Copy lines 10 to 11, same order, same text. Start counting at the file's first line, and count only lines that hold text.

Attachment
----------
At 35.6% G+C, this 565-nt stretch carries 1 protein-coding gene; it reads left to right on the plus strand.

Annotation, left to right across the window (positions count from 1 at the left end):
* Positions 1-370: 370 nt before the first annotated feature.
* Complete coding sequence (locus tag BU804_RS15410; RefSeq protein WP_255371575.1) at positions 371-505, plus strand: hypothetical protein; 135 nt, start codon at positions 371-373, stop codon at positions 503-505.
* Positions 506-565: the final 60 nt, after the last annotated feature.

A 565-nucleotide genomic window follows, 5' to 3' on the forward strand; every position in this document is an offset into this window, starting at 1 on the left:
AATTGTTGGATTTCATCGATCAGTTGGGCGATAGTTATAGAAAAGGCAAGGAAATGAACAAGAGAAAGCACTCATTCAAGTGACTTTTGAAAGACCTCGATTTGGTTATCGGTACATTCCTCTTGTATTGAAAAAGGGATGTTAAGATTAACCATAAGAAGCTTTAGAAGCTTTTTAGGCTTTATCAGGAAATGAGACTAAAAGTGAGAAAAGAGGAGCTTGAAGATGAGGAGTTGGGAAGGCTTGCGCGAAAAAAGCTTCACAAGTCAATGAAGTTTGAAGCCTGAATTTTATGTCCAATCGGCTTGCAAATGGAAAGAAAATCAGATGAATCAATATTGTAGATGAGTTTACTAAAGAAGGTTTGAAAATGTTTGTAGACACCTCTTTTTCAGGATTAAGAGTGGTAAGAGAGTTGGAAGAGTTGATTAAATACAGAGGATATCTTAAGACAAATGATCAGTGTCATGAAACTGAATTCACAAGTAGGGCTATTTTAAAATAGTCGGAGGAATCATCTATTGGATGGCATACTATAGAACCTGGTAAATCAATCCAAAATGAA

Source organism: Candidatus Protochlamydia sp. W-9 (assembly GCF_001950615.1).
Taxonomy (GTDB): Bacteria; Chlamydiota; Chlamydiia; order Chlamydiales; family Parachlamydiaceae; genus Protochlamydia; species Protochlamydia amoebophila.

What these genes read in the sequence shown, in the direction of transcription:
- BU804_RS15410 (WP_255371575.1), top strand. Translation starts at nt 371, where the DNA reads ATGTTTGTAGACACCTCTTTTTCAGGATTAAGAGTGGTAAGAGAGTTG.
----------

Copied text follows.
What these genes read in the sequence shown, in the direction of transcription:
- BU804_RS15410 (WP_255371575.1), top strand. Translation starts at nt 371, where the DNA reads ATGTTTGTAGACACCTCTTTTTCAGGATTAAGAGTGGTAAGAGAGTTG.